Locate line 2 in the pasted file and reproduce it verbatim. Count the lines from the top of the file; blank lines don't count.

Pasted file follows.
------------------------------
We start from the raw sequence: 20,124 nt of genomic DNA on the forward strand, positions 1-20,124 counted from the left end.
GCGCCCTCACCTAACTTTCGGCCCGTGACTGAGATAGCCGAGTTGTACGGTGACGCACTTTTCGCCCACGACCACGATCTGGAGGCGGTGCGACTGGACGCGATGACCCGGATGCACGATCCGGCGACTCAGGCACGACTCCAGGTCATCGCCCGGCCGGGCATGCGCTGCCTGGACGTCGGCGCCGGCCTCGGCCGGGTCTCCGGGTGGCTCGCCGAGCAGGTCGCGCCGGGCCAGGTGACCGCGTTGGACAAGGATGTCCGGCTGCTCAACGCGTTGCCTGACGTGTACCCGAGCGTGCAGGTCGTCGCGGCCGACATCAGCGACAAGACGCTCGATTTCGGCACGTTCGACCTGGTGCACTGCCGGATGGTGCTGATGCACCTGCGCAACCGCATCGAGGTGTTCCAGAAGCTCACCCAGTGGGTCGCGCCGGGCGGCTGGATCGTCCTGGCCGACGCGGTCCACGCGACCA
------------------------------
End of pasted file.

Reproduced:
GCGCCCTCACCTAACTTTCGGCCCGTGACTGAGATAGCCGAGTTGTACGGTGACGCACTTTTCGCCCACGACCACGATCTGGAGGCGGTGCGACTGGACGCGATGACCCGGATGCACGATCCGGCGACTCAGGCACGACTCCAGGTCATCGCCCGGCCGGGCATGCGCTGCCTGGACGTCGGCGCCGGCCTCGGCCGGGTCTCCGGGTGGCTCGCCGAGCAGGTCGCGCCGGGCCAGGTGACCGCGTTGGACAAGGATGTCCGGCTGCTCAACGCGTTGCCTGACGTGTACCCGAGCGTGCAGGTCGTCGCGGCCGACATCAGCGACAAGACGCTCGATTTCGGCACGTTCGACCTGGTGCACTGCCGGATGGTGCTGATGCACCTGCGCAACCGCATCGAGGTGTTCCAGAAGCTCACCCAGTGGGTCGCGCCGGGCGGCTGGATCGTCCTGGCCGACGCGGTCCACGCGACCA